Response to Soumik Datta's 'Culture in Quarantine' series
DURING THIS TIME of isolation, musicians across all genres have been faced with new obstacles— how to continue their craft, how to share music with the world, and how to keep the overall momentum going.
This lockdown has made us all question our sense of identity. We have been forced to dig deeper within ourselves and face the pain that we’ve been avoiding. With constant movement in the outer world, it is easy to neglect this deeper inquiry and investigate who we really are beyond our social roles and careers.
During quarantine, we have all had to come to terms with silence. Learning to be with ourselves allows us to cope better, and it allows us to be with others in a deeper way. In Soumik Datta’s Culture in Quarantine series, we are able to see the ways that each artist’s relationship with sound has been affected during quarantine—some have purposely stepped away from their music for a time; others have found it a profound time to dive into the pain and see what might be stirring underneath. In both situations, the healing happens.
These musicians have been given the chance to tune into the frequencies in and around their homes, discovering the music in the mundane—whether it’s through the dogs barking, the birds chirping, or someone’s partner doing an exercise routine.
In the first episode, Michael Gallen, an Irish pianist, talks about listening as a necessary daily practice. He talks about being able to tap into a deeper aspect of his being through listening. These times have tested our ability to stand within ourselves and listen within. It’s allowed us the ability to tune into our inner voice. British Jamaican soprano Abigail Kelly, from episode two, mentions that early on in her career she was advised that her voice was ‘too black’ and that she should change it. From then on, it became clear to her that despite people giving well-meaning advice, it is not always something that should be taken.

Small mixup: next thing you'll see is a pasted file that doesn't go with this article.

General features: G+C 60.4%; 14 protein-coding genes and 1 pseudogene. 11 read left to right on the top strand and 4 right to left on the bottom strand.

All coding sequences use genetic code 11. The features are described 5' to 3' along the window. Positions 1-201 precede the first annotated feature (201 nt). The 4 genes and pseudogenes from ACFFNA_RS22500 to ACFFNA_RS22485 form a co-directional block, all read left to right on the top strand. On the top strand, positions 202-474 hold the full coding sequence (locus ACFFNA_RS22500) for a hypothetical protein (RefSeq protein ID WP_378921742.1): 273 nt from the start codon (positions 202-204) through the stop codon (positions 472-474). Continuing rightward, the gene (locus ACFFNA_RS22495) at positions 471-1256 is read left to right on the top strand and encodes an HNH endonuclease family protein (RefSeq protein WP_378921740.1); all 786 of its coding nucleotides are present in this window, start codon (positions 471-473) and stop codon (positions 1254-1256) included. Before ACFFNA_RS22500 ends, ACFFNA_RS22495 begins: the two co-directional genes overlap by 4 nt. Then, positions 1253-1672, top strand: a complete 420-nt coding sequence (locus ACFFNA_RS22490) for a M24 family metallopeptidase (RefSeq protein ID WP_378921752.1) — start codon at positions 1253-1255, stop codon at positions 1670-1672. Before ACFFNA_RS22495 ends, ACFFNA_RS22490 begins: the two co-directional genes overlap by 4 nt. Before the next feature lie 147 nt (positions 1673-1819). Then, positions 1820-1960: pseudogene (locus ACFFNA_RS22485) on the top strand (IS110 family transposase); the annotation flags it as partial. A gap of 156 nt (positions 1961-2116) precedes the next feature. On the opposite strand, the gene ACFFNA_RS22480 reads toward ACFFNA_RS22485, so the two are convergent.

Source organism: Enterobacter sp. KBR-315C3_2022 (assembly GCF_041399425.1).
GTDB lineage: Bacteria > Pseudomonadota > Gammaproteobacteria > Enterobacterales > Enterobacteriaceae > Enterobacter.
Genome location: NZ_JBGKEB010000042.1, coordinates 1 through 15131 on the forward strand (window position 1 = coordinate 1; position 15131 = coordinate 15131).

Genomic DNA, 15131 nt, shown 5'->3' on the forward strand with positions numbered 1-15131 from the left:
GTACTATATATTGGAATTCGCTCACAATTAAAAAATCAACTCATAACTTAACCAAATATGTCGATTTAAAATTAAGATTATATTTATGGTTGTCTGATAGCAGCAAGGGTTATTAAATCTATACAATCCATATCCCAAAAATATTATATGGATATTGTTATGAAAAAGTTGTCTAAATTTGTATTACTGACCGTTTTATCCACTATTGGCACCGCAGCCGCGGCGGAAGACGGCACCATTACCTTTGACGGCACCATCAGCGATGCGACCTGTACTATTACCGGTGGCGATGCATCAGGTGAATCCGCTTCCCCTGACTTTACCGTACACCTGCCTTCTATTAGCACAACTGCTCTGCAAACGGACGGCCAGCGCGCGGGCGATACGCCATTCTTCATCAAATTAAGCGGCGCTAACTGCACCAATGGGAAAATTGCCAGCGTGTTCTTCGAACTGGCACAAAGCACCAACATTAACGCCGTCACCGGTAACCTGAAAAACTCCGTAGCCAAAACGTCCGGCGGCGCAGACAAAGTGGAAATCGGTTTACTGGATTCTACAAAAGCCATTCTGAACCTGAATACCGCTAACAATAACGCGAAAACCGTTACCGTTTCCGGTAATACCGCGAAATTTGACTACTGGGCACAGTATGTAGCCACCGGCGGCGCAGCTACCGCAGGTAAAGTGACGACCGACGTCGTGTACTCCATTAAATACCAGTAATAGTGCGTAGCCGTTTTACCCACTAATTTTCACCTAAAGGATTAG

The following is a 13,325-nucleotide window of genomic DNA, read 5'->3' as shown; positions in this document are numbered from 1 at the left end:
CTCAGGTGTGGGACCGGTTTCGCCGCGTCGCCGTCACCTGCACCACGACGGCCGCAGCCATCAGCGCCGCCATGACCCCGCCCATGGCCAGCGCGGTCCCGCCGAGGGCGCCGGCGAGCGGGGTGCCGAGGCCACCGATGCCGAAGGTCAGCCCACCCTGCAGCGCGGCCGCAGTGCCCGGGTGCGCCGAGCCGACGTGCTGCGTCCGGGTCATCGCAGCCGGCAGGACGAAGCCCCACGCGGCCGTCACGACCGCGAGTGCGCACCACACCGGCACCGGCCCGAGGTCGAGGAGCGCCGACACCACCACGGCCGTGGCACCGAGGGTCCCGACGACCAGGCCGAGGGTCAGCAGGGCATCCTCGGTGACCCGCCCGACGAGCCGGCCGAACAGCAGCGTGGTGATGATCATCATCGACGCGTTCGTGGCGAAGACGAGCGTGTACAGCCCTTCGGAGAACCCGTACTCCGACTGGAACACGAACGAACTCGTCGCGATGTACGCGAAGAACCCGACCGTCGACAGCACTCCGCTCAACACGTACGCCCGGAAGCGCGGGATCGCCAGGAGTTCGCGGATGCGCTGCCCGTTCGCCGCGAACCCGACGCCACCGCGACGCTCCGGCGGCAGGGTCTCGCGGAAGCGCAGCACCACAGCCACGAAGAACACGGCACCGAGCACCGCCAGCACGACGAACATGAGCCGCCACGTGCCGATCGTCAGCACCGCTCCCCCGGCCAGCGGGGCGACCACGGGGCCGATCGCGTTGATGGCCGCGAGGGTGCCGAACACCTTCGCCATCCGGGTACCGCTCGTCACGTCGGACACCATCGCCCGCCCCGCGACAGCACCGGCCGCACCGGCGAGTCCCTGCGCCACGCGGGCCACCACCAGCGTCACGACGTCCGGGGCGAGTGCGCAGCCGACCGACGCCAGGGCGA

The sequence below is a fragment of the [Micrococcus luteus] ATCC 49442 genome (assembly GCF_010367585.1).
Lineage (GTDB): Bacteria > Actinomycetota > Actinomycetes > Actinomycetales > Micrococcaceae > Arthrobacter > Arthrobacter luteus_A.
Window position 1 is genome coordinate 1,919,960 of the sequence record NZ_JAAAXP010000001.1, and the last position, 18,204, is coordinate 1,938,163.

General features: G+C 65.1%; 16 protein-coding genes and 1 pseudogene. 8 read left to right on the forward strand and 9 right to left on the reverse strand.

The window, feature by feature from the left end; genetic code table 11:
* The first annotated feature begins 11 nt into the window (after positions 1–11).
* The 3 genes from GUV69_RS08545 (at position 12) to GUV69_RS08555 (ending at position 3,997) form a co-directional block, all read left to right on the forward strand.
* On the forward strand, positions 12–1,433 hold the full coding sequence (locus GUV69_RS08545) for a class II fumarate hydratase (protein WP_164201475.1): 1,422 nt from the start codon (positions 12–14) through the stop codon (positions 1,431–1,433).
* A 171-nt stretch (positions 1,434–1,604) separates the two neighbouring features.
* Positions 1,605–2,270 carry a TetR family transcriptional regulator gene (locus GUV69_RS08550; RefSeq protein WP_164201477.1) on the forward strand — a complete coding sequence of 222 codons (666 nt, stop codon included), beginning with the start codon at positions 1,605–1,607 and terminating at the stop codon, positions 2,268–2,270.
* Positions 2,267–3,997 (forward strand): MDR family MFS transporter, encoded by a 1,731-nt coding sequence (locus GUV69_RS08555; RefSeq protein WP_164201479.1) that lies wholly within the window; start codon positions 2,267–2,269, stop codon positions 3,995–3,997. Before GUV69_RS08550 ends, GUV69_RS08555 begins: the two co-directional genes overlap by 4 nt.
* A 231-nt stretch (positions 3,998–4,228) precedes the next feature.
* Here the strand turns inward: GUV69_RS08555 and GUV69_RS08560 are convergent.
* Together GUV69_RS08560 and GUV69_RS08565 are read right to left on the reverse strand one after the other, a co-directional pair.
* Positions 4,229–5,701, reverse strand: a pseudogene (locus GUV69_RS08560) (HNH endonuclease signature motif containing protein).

Episode three features award-winning beatboxer SK Shlomo who comments on the mental health aspect of being in lockdown. He quotes Lao-Tzu, who had said, ‘Silence is a source of great strength. Through his own exploration into self-care, Shlomo has found embracing silence to be key—something his younger adult self would’ve tried to avoid. When everything stopped, he realized the lifestyle of chasing gigs, jumping into cabs, taking flights, staying in hotels, playing in concert halls, and repeating the process was taking up a lot of space. There was no space for silence.
Episode four features Scottish Chamber Orchestra cellist, Su-a Lee, who mentions her last work before lockdown began was to go into dementia wards and share music. She explained the joy of seeing patients move from lethargy into dancing to the sound of the music.
In the fifth episode, Jahnavi Harrison, a kirtan singer and meditator, relates to sound as being the pathway to God. She explains that repetitive Kirtan chanting—chanting the names of God with devotion—serves both as a way of going deeper into one’s own heart and also as a way to purify and cleanse one’s being. She mentions the subtle yet vital relationship with breath we all have and must have every single day—it is the sound that is always there even when all else stops. Our heart beat and breath are what stay with us our entire lives— no matter the changes in our external environment.
The dark and desolate times make the brighter times more rich. Going through isolation and facing the darkness of one’s mind is like a psychic cleansing process that allows one to shine brighter at the end of the tunnel. While quarantine has affected many with mental health issues, we can choose to see the gift in this time as well—that we are being given the opportunity to connect with our inner voice, to come home to ourselves, and to attune ourselves to our true nature beyond social identity.
We are pleased to publish this first piece for PULSE by Diana Waldron, who responded to our recent call-out for writers. Diana is a freelance writer and a student of the sitar.
‘Sounds of Silence’ is a five-part audio series presented and produced by sarod player Soumik Datta on the impact of the COVID-19 lockdown on musicians. A Soumik Datta Arts Production for BBC Radio 3 and BBC Sounds, commissioned for Culture in Quarantine by The Space Arts, BBC Arts and Arts Council England, the podcasts will be available for a year on BBC Sounds.
BBC Radio 3 / BBC Sounds Links